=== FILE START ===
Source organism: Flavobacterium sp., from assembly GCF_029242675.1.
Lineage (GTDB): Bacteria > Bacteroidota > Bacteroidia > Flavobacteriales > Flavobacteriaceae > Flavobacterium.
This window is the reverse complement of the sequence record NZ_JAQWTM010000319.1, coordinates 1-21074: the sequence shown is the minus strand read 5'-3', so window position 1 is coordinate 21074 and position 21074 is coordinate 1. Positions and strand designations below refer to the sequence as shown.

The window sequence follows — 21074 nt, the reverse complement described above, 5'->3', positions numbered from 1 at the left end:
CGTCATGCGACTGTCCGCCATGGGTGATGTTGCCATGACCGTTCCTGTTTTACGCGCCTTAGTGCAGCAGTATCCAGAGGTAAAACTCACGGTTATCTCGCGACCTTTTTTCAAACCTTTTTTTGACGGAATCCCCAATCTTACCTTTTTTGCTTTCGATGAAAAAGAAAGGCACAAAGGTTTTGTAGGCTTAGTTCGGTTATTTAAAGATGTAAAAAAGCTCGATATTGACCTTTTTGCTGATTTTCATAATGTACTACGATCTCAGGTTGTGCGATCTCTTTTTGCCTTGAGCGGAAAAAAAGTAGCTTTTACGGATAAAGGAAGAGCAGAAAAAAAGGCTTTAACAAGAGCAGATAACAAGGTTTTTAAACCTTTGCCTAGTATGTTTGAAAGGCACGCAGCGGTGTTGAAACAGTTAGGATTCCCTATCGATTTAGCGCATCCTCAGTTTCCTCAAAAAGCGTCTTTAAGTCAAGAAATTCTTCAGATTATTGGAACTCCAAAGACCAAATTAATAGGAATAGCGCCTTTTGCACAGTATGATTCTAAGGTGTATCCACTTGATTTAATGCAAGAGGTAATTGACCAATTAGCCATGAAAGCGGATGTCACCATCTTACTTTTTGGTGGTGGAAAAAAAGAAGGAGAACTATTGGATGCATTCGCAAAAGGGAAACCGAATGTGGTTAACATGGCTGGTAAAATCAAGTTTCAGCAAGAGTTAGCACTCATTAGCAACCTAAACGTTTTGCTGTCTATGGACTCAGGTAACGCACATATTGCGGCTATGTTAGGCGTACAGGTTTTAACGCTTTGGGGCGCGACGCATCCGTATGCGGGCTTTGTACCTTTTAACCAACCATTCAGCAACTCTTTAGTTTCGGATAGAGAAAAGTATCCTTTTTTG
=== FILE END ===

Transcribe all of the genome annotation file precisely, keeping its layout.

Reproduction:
Source organism: Flavobacterium sp., from assembly GCF_029242675.1.
Lineage (GTDB): Bacteria > Bacteroidota > Bacteroidia > Flavobacteriales > Flavobacteriaceae > Flavobacterium.
This window is the reverse complement of the sequence record NZ_JAQWTM010000319.1, coordinates 1-21074: the sequence shown is the minus strand read 5'-3', so window position 1 is coordinate 21074 and position 21074 is coordinate 1. Positions and strand designations below refer to the sequence as shown.

The window sequence follows — 21074 nt, the reverse complement described above, 5'->3', positions numbered from 1 at the left end:
CGTCATGCGACTGTCCGCCATGGGTGATGTTGCCATGACCGTTCCTGTTTTACGCGCCTTAGTGCAGCAGTATCCAGAGGTAAAACTCACGGTTATCTCGCGACCTTTTTTCAAACCTTTTTTTGACGGAATCCCCAATCTTACCTTTTTTGCTTTCGATGAAAAAGAAAGGCACAAAGGTTTTGTAGGCTTAGTTCGGTTATTTAAAGATGTAAAAAAGCTCGATATTGACCTTTTTGCTGATTTTCATAATGTACTACGATCTCAGGTTGTGCGATCTCTTTTTGCCTTGAGCGGAAAAAAAGTAGCTTTTACGGATAAAGGAAGAGCAGAAAAAAAGGCTTTAACAAGAGCAGATAACAAGGTTTTTAAACCTTTGCCTAGTATGTTTGAAAGGCACGCAGCGGTGTTGAAACAGTTAGGATTCCCTATCGATTTAGCGCATCCTCAGTTTCCTCAAAAAGCGTCTTTAAGTCAAGAAATTCTTCAGATTATTGGAACTCCAAAGACCAAATTAATAGGAATAGCGCCTTTTGCACAGTATGATTCTAAGGTGTATCCACTTGATTTAATGCAAGAGGTAATTGACCAATTAGCCATGAAAGCGGATGTCACCATCTTACTTTTTGGTGGTGGAAAAAAAGAAGGAGAACTATTGGATGCATTCGCAAAAGGGAAACCGAATGTGGTTAACATGGCTGGTAAAATCAAGTTTCAGCAAGAGTTAGCACTCATTAGCAACCTAAACGTTTTGCTGTCTATGGACTCAGGTAACGCACATATTGCGGCTATGTTAGGCGTACAGGTTTTAACGCTTTGGGGCGCGACGCATCCGTATGCGGGCTTTGTACCTTTTAACCAACCATTCAGCAACTCTTTAGTTTCGGATAGAGAAAAGTATCCTTTTTTG